Variations of pore volumes for the produced catalysts with respect to polymerization time are shown in Fig. 2. For sample MTM-07 that its divinylbenzene content is 20%, the initial porosity is 0.41 ml for a gram of dry resin. This value remains constant through the polymerization period, due to covering of the resin surface with a large amount of divinylbenzene. In sample MTM-05 (5% divinylbenzene), initially direct chains of polymer are extended with vinyl groups for synthesis of the macroreticular resin. In the next stage, by progressing of polymerization process, cross-link bonds are formed. This increases the molecular weight of the produced polymer. Thus, the porosity is reduced initially. But, by progress of polymerization process, the porosity is increased to value of 0.38 ml per gram of dry resin.

As shown in the Fig. 3, for sample MTM-07 the effective area of resin is increased form initial value of 1.5 m2 gr-1 to 38 m2 gr-1 in a period of 20 minutes. After this sharp increase, the effective area is increased slowly to the final value 42 m2 gr-1. For sample MTM-05 the effective area was less than 1 m2 gr-1 for the first 90 minutes. But, similarly the effective area is increased to its final value due to formation of macroreticular resin. Table 3 shows various properties of the produced catalyst samples.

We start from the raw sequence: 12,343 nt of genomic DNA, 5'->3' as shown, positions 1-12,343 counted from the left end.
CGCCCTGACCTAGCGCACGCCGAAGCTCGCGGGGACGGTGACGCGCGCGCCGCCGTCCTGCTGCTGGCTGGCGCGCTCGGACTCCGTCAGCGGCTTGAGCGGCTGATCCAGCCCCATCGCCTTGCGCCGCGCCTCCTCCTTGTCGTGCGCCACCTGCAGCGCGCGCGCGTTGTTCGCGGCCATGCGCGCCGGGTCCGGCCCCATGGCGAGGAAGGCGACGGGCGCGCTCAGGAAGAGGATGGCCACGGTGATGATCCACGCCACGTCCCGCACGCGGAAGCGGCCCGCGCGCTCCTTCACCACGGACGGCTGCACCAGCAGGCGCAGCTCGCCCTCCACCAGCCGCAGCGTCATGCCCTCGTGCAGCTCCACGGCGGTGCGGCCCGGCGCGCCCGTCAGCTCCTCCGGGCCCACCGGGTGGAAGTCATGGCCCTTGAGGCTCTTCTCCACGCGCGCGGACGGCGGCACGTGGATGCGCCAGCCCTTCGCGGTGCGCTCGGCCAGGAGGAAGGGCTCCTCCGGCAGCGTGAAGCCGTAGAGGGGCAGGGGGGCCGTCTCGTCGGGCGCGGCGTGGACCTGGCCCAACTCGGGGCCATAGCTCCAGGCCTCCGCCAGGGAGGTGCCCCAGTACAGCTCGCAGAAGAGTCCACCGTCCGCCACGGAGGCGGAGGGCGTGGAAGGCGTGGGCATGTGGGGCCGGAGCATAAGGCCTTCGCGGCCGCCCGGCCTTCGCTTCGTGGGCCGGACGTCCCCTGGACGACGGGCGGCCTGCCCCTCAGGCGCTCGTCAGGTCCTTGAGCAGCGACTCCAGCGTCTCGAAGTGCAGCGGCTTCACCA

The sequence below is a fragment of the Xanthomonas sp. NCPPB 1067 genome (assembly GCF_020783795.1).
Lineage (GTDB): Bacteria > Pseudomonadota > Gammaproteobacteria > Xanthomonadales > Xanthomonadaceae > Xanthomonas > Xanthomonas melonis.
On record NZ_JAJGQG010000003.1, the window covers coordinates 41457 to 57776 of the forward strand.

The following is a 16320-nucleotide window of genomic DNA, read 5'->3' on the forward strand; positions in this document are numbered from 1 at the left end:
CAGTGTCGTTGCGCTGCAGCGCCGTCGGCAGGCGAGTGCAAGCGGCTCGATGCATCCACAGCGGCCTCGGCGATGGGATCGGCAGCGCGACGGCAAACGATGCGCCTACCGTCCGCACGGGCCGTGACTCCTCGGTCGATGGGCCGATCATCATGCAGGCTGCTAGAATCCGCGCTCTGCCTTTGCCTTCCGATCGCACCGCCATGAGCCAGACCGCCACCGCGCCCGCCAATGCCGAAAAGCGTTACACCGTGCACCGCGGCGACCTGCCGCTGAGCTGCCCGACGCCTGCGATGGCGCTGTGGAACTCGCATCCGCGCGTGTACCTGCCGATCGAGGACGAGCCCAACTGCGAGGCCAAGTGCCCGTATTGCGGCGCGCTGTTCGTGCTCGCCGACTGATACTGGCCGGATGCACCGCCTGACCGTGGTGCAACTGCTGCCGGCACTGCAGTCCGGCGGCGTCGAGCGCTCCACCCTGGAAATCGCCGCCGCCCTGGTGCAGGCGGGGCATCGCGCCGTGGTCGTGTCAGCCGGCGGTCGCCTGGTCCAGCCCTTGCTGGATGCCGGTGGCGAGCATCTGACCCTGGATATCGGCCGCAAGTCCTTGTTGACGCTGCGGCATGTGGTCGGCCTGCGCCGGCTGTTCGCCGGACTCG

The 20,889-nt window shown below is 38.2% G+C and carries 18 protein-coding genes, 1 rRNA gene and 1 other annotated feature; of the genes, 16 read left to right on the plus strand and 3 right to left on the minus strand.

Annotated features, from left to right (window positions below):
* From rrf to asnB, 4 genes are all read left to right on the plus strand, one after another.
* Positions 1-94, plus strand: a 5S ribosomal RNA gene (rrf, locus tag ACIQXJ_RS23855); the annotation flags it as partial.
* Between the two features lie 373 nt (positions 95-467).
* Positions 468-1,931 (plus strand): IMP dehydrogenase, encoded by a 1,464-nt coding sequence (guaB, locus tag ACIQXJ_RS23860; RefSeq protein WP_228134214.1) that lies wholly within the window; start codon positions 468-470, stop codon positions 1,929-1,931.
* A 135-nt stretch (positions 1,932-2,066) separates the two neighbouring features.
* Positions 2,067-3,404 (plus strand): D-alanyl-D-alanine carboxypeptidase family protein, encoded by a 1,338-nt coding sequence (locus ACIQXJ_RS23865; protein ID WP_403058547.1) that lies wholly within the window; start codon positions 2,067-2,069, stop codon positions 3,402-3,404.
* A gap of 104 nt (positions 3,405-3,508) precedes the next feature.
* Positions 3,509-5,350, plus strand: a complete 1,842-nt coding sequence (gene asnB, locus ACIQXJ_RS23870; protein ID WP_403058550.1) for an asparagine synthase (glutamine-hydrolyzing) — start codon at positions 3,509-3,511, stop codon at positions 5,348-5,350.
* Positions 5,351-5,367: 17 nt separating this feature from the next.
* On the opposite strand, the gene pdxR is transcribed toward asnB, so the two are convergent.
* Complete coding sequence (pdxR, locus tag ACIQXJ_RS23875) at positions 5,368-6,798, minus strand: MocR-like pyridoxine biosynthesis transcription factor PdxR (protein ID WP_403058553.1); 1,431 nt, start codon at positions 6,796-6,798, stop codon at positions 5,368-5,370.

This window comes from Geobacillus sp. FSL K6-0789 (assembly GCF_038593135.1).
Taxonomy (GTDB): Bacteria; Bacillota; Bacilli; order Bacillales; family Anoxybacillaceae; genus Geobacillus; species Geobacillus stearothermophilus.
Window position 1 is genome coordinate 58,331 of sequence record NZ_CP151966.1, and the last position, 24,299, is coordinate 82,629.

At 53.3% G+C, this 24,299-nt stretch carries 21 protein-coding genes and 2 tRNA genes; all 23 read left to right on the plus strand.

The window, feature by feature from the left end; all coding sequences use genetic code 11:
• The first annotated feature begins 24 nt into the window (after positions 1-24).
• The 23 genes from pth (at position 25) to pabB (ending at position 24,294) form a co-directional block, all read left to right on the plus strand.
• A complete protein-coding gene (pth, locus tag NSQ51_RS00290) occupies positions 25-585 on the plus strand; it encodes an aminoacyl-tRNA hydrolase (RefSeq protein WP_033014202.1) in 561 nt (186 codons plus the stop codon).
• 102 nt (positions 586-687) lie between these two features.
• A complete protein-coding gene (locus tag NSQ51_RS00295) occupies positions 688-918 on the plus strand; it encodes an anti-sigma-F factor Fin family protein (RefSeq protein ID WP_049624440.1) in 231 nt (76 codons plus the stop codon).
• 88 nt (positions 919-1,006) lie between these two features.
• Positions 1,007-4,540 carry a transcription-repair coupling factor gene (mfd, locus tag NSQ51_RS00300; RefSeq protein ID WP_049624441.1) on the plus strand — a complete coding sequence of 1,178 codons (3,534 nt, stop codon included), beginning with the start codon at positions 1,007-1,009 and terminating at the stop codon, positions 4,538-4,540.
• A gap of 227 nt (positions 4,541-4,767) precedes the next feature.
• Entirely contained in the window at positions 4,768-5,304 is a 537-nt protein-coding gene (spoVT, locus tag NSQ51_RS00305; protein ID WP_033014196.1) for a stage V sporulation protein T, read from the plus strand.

1:  Akbarnejad, M.M., A.A. Safekordi and S. Zarrinpashneh, 2000. A study on the capacity of reactive distillation Bole packings, experimental measurements, evaluations of the existing models and preparation of a new model. Ind. Eng. Chem. Res., 39: 3051-3058.

2:  Dorfner, K., 1962. Ion-Exchangers Properties and Applications. Ann Arbor Science, Michigan, USA.

3:  Dow Chemical Co., 1992. Ion exchange. Chem. Eng., 99: 63-70.

4:  Gates, B.S. and W. Rodriguez, 1973. General and specific acid catalysis in sulfonic acid resin. J. Catal., 31: 27-32.

5:  Kunin, R., E. Meitzner and M. Botnick, 1962. Macroreticular ion-exchange resin. J. Am. Chem. Soc., 84: 305-310.

6:  Rehfinger, A., 1988. Reaction-technical investigation to the liquid-phase synthesis of MTBE at a strong acidic macro-porous ion-exchanger resin catalyst. Ph.D. Thesis, Clausthal Technical University, Clausthal-Zeller feld, Germany.

7:  Stiles, A.B., 1987. Catalyst Supports and Supported Catalyst. Butterworth, Michigan, USA.

8:  Zeinabad, A.M., M.M. Akbarnejad and H. Hosseini, 2002. Structural catalytic packing for reaction-distillation columns. Ind. Eng. Chem. Res., 41: 5842-5847.